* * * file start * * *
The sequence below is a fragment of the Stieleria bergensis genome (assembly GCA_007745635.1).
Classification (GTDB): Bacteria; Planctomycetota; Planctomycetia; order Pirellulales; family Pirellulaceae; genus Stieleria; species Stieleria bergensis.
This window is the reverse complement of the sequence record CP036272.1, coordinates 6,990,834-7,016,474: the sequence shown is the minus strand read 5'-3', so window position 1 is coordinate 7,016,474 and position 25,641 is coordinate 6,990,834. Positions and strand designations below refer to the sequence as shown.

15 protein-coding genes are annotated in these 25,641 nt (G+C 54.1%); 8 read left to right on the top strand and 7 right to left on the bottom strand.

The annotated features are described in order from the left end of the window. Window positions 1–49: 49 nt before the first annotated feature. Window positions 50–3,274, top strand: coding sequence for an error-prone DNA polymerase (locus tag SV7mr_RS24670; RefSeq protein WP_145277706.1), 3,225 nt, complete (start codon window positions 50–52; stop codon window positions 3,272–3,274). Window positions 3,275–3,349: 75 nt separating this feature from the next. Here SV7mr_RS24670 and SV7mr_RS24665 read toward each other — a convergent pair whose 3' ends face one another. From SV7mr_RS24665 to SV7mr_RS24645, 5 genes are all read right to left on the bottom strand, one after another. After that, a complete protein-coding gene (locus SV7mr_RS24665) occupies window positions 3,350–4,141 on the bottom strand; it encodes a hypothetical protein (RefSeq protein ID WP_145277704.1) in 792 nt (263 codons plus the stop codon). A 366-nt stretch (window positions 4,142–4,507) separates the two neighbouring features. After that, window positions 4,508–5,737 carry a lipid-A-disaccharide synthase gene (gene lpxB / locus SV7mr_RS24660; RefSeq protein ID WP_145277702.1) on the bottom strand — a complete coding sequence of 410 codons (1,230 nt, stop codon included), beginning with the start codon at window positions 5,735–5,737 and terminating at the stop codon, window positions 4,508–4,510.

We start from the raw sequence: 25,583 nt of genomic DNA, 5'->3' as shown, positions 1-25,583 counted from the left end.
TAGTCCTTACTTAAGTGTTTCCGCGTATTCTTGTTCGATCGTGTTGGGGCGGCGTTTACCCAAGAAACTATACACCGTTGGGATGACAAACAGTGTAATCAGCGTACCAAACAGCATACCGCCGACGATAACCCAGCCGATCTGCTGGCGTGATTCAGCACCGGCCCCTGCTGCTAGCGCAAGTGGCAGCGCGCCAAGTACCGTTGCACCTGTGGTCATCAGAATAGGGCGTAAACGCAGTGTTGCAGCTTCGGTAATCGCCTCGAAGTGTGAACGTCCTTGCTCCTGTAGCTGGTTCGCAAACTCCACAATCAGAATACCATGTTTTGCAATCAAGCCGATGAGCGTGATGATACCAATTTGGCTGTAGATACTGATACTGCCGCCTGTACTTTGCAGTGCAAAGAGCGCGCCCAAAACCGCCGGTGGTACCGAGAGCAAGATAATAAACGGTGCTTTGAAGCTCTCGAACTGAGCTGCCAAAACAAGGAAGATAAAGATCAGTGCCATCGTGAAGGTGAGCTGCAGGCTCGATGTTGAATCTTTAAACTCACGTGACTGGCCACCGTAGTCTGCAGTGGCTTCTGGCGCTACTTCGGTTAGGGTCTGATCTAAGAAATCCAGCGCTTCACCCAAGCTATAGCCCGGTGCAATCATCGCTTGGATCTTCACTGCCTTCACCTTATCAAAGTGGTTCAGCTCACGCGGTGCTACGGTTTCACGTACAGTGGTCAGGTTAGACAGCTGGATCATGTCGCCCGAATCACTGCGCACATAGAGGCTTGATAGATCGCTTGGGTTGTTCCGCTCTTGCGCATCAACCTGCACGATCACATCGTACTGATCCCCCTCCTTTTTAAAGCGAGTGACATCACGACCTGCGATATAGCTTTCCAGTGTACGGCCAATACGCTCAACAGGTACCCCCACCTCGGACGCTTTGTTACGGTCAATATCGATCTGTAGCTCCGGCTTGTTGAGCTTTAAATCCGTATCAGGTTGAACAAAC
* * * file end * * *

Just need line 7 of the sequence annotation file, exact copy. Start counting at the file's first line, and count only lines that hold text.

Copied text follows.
TAGTCCTTACTTAAGTGTTTCCGCGTATTCTTGTTCGATCGTGTTGGGGCGGCGTTTACCCAAGAAACTATACACCGTTGGGATGACAAACAGTGTAATCAGCGTACCAAACAGCATACCGCCGACGATAACCCAGCCGATCTGCTGGCGTGATTCAGCACCGGCCCCTGCTGCTAGCGCAAGTGGCAGCGCGCCAAGTACCGTTGCACCTGTGGTCATCAGAATAGGGCGTAAACGCAGTGTTGCAGCTTCGGTAATCGCCTCGAAGTGTGAACGTCCTTGCTCCTGTAGCTGGTTCGCAAACTCCACAATCAGAATACCATGTTTTGCAATCAAGCCGATGAGCGTGATGATACCAATTTGGCTGTAGATACTGATACTGCCGCCTGTACTTTGCAGTGCAAAGAGCGCGCCCAAAACCGCCGGTGGTACCGAGAGCAAGATAATAAACGGTGCTTTGAAGCTCTCGAACTGAGCTGCCAAAACAAGGAAGATAAAGATCAGTGCCATCGTGAAGGTGAGCTGCAGGCTCGATGTTGAATCTTTAAACTCACGTGACTGGCCACCGTAGTCTGCAGTGGCTTCTGGCGCTACTTCGGTTAGGGTCTGATCTAAGAAATCCAGCGCTTCACCCAAGCTATAGCCCGGTGCAATCATCGCTTGGATCTTCACTGCCTTCACCTTATCAAAGTGGTTCAGCTCACGCGGTGCTACGGTTTCACGTACAGTGGTCAGGTTAGACAGCTGGATCATGTCGCCCGAATCACTGCGCACATAGAGGCTTGATAGATCGCTTGGGTTGTTCCGCTCTTGCGCATCAACCTGCACGATCACATCGTACTGATCCCCCTCCTTTTTAAAGCGAGTGACATCACGACCTGCGATATAGCTTTCCAGTGTACGGCCAATACGCTCAACAGGTACCCCCACCTCGGACGCTTTGTTACGGTCAATATCGATCTGTAGCTCCGGCTTGTTGAGCTTTAAATCCGTATCAGGTTGAACAAAC